Creating A Board Game
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I think that a lot of us who grew up playing board games have thought about what it would be like to make one. In the age of technology, innovation, and social media, there are now hundreds – if not thousands – of blogs and vlogs dedicated to the topic of board games. Whether it’s creating board games, reviewing board games, or teaching you how to play board games, millennials just can’t seem to get enough board gaming content.
If you have looked into any of these “how to create your own board game” tutorials, you would likely hear one of the most common pieces of advice: develop the game mechanics of the game first, and then you can figure out a theme that fits your game later. They may suggest that once you decide what genre of game you’d like to design – strategy, party, card, word, etc. – you play as many of those types of games as possible for research, noting what you did and did not like about the gameplay for each one. Some might tell you to come up with multiple sets of rules and playtest them to see what you like better. This is all good, actionable advice. I didn’t follow any of it.
My creative process is often much different than most anyone. When I decided to make a board game, it went something like this:
Me: “I want to design a board game.”
*A few months go by. *
My brain, while my body lounges in a chair doing nothing: “How about a pet adoption game where you collect services for the animals and adopt them out to the perfect family by picking up cards through a classic roll-and-move style of play.”
Within a couple of weeks, I made my prototype of Like Cats and Dogs and wrote the rulebook, and was ready to start playtesting. This is a highly unusual process for developing a product, but in this case, it worked for me.
I think the reason it worked for me, and why it came together so seamlessly, is because I knew the things that made me happy and brought me joy. Once I realized that I could connect them together, I let my imagination take it from there.
First, I knew that I wanted it to be a board game. Obviously.
Family nights were always a lot of fun in my family growing up. One of my very favorite Christmas traditions from when I was a kid was how my siblings and I would stay up all night (or most of it, anyway) on Christmas Eve and play games while my parents did their last-minute wrapping and put the gifts out under the tree. Like all siblings, we could bicker and quarrel, but I honestly cannot recall a Christmas Eve when we didn’t all get along and enjoy ourselves.
So, board games are special to me. But so is family. And I have realized that we have gotten away from the classic family board game that everyone can play together, and more into hyper-categorized games that only a certain number of players of a certain age can play, and only those with a certain interest can enjoy. This certainly has much to do with internet marketing – the more specific you can be with your product, the easier it is to market it to your target audience. But while horror fans may enjoy The Shining board game, it doesn’t exactly get the whole family involved. I knew that I wanted to design one of those classic, family-style board games that everyone could enjoy together. So, I instinctively decided on my game type without much thought or research.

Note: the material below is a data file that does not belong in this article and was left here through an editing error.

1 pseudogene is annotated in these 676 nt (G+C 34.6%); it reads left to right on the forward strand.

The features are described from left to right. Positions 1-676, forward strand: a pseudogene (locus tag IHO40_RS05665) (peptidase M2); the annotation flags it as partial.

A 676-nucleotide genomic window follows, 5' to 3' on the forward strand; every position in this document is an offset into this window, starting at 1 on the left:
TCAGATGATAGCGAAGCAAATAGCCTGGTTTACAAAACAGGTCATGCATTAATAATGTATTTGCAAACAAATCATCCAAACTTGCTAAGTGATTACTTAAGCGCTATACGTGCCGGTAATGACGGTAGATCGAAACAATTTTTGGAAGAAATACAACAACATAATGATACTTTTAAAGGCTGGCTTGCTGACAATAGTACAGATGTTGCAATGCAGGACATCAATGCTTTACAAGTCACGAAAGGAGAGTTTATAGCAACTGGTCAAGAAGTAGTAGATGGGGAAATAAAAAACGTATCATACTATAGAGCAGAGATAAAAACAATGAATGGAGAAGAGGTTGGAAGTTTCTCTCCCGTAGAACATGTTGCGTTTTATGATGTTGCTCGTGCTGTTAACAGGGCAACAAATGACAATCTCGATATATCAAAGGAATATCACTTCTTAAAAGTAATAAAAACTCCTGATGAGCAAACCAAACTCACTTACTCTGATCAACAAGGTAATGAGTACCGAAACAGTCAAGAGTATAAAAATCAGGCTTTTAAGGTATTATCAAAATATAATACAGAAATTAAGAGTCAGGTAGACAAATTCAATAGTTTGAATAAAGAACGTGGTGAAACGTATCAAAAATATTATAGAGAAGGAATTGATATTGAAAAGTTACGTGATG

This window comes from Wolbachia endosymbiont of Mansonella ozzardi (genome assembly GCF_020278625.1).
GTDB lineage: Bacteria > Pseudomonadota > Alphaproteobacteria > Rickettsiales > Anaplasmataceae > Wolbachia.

I also immediately knew that my game would have something to do with dogs. I had just lost my first dog, Maddie, when I began creating this game, and she meant the world to me. In fact, my most recent book, Compass Points the Way, is dedicated to her. She brought me a lot of joy, and I wanted my game to bring joy to others, so associating dogs with my board game was a no-brainer.
“But, as much as I love dogs, some people love cats,” I reminded myself. I remembered an interview I did at the local Humane Society and how their cat room was just packed full of felines in need of a loving home. Instantly, I had a theme for my game. I would make a board game about pet adoption. The idea promotes pet adoption and teaches the responsibilities of pet ownership. It’s heartwarming, marketable, and enjoyable.
The rest – the mechanics and rules – came next and almost as naturally. At this point, knowing the theme and game style of game I was going for, I could almost see the game in my mind’s eye. After making the prototype and playtesting, I only had to make a few minor tweaks before I was happy and got good feedback.
Again, this is a highly unusual process for developing a new board game, but it’s how I did it. And I think it worked out pretty well – but I’ll let you be the judge. Order Like Cats and Dogs now on the Game Crafter and schedule your next family game night today.
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